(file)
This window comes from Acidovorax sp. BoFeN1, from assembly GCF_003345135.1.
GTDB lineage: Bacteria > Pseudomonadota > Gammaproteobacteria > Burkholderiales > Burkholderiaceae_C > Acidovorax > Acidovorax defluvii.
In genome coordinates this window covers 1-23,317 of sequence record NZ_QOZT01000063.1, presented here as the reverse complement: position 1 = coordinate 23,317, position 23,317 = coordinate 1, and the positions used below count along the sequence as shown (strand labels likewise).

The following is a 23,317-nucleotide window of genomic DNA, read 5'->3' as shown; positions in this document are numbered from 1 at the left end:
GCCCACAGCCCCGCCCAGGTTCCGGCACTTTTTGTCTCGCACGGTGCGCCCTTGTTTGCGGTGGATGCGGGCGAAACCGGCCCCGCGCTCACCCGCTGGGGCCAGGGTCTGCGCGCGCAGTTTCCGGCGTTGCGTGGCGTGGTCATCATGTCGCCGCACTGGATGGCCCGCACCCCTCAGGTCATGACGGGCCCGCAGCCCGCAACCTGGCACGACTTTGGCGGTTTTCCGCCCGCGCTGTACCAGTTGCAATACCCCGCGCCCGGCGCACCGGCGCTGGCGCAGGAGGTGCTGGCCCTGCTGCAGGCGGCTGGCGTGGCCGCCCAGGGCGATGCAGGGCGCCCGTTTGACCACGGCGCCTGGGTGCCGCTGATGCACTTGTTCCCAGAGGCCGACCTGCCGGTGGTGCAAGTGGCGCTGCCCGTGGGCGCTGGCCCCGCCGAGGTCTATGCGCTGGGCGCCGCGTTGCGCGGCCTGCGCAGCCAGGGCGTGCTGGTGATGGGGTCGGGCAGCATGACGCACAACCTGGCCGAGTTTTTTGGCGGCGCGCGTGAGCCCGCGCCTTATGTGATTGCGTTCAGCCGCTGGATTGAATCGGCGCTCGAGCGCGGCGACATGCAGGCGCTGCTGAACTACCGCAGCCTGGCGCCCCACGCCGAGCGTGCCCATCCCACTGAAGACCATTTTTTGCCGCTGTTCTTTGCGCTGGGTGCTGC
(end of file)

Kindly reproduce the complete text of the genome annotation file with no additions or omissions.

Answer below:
This window comes from Acidovorax sp. BoFeN1, from assembly GCF_003345135.1.
GTDB lineage: Bacteria > Pseudomonadota > Gammaproteobacteria > Burkholderiales > Burkholderiaceae_C > Acidovorax > Acidovorax defluvii.
In genome coordinates this window covers 1-23,317 of sequence record NZ_QOZT01000063.1, presented here as the reverse complement: position 1 = coordinate 23,317, position 23,317 = coordinate 1, and the positions used below count along the sequence as shown (strand labels likewise).

The following is a 23,317-nucleotide window of genomic DNA, read 5'->3' as shown; positions in this document are numbered from 1 at the left end:
GCCCACAGCCCCGCCCAGGTTCCGGCACTTTTTGTCTCGCACGGTGCGCCCTTGTTTGCGGTGGATGCGGGCGAAACCGGCCCCGCGCTCACCCGCTGGGGCCAGGGTCTGCGCGCGCAGTTTCCGGCGTTGCGTGGCGTGGTCATCATGTCGCCGCACTGGATGGCCCGCACCCCTCAGGTCATGACGGGCCCGCAGCCCGCAACCTGGCACGACTTTGGCGGTTTTCCGCCCGCGCTGTACCAGTTGCAATACCCCGCGCCCGGCGCACCGGCGCTGGCGCAGGAGGTGCTGGCCCTGCTGCAGGCGGCTGGCGTGGCCGCCCAGGGCGATGCAGGGCGCCCGTTTGACCACGGCGCCTGGGTGCCGCTGATGCACTTGTTCCCAGAGGCCGACCTGCCGGTGGTGCAAGTGGCGCTGCCCGTGGGCGCTGGCCCCGCCGAGGTCTATGCGCTGGGCGCCGCGTTGCGCGGCCTGCGCAGCCAGGGCGTGCTGGTGATGGGGTCGGGCAGCATGACGCACAACCTGGCCGAGTTTTTTGGCGGCGCGCGTGAGCCCGCGCCTTATGTGATTGCGTTCAGCCGCTGGATTGAATCGGCGCTCGAGCGCGGCGACATGCAGGCGCTGCTGAACTACCGCAGCCTGGCGCCCCACGCCGAGCGTGCCCATCCCACTGAAGACCATTTTTTGCCGCTGTTCTTTGCGCTGGGTGCTGC